Everyone wants to see what the Broncos can look like over an extended period of time with Drew Lock at the helm.
Whether it’s been injury or organizational decision, the two years in which Lock has been a Bronco haven’t provided what’s truly needed to evaluate the future of the quarterback position in Denver. Last season, Lock finished the season as the starter in five straight games and went 4-1. It was enough to convince John Elway to go all in on Lock, who was handed the reins heading into the 2020 season. Lock’s debut this season, a loss to the Titans, was “okay” but his second start was disastrous, as he was hurt after completing just one of his five passing attempts against the Steelers.
It might be too soon to declare Lock as “injury prone,” but the fact remains that in his short time with the Broncos, the young gunslinger has only played in six (and a quarter) of the team’s 20 games.
It might also be too soon to call Lock the future of the franchise. Sure, there’s a lot to like, but the sample size needs to be much bigger.
But, rushing Lock back as the starter this season – especially this week – would be a mistake.
It’s tempting – it really is – but Vic Fangio and John Elway must avoid that temptation.
“Drew is, I think, 50-50 to make it this week and I’m being totally honest with that statement,” Fangio told the media on Friday following the Broncos Thursday night win against the Jets. “We’ll see how he progresses here by Tuesday, by Wednesday, see where he’s at.”
By all means, let’s hope Lock is feeling great and ready to roll. Then again, there’s no rush. A trip to New England is generally not what the doctor orders back in Denver. In recent years, playing the Patriots at Gillette Stadium has been a recipe for disaster. Besides, young quarterbacks are typically given the true Bill Belichick treatment – lots of looks they’ve never seen, lots of pass rush, lots of lumps.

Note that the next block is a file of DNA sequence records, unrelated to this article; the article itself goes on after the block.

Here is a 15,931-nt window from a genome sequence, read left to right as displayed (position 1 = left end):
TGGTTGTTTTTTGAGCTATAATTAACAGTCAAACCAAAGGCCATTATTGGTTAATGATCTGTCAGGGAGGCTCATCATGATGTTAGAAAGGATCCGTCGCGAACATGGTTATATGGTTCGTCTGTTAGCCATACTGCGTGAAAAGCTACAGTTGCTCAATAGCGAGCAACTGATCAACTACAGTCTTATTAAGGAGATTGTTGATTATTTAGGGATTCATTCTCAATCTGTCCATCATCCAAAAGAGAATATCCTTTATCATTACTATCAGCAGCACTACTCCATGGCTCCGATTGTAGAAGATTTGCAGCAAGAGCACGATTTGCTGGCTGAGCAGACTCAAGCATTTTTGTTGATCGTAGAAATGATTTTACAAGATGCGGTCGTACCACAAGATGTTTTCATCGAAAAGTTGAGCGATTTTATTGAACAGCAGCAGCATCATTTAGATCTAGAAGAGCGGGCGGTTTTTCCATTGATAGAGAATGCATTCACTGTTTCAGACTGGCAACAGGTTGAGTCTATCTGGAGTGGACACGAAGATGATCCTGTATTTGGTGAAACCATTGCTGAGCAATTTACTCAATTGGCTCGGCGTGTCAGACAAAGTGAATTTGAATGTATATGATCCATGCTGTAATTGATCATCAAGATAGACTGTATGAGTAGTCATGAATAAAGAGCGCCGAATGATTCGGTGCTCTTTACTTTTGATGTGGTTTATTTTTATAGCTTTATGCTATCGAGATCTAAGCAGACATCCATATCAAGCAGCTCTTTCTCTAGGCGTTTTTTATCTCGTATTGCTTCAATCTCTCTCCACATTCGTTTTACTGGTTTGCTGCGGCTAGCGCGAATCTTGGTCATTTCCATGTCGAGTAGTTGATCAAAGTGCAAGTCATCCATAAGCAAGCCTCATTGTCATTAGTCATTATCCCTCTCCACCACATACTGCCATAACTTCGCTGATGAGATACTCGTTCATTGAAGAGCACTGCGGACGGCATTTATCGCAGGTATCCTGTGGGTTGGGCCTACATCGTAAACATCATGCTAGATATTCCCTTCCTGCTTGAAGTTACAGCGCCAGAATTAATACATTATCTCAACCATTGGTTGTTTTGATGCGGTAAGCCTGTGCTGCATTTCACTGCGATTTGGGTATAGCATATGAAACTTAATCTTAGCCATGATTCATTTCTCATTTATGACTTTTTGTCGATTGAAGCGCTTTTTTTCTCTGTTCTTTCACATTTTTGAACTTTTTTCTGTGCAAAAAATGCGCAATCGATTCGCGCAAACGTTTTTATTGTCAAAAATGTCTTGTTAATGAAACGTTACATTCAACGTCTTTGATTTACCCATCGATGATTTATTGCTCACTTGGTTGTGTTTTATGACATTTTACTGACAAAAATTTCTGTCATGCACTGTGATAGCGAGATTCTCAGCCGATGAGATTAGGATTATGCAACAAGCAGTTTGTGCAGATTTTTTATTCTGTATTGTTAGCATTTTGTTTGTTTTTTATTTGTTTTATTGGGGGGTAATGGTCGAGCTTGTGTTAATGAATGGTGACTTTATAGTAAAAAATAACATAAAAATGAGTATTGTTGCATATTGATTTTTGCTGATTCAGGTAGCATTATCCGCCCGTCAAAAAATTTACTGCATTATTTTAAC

With all due respect to Brett Rypien (who should start this game regardless), the Broncos need to let him take those lumps. If Lock is truly the future quarterback in Denver, another week of recovery sounds better than a probable loss (and/or worse) in New England. And, if Rypien somehow manages to pull out another east coast win, good on him; if a quarterback controversy blossoms in Denver because Rypien just keeps winning, well, there are certainly worse problems to have.
The most realistic scenario is one where Lock gets another week to recover, Rypien gains a little more NFL experience and stays healthy himself, and Lock returns the following week – at home – in a very winnable game against the Dolphins. That game, in turn, serves as a tune up for the Chiefs, who come to town on Oct. 18.
Furthermore, consider Courtland Sutton. While there’s zero actual correlation between Sutton and Lock’s return, Sutton should serve as a reminder of how injuries chase injuries. When an athlete isn’t 100 percent, the body tends to compensate for whatever is still injured. In Sutton’s case, a minor shoulder injury somehow turned into a major knee injury. Sutton’s knee and shoulder aren’t connected – not literally – but there’s some logic that suggests a second injury often follows the first. Whether an injured player favors, overcompensates or simply plays “timid,” a second injury of some kind is not uncommon.
Why subject Lock to that?
Especially on a short recovery time.
Especially in what projects to be a loss to the Patriots.
Especially since 1-3 teams don’t often make the playoffs anyway.
Especially if the Broncos are thinking about life long after 2020 and not week five.
There’s zero need to rush back the potential future of the franchise for this particular week. If Lock is worth it, then he’s worth the wait.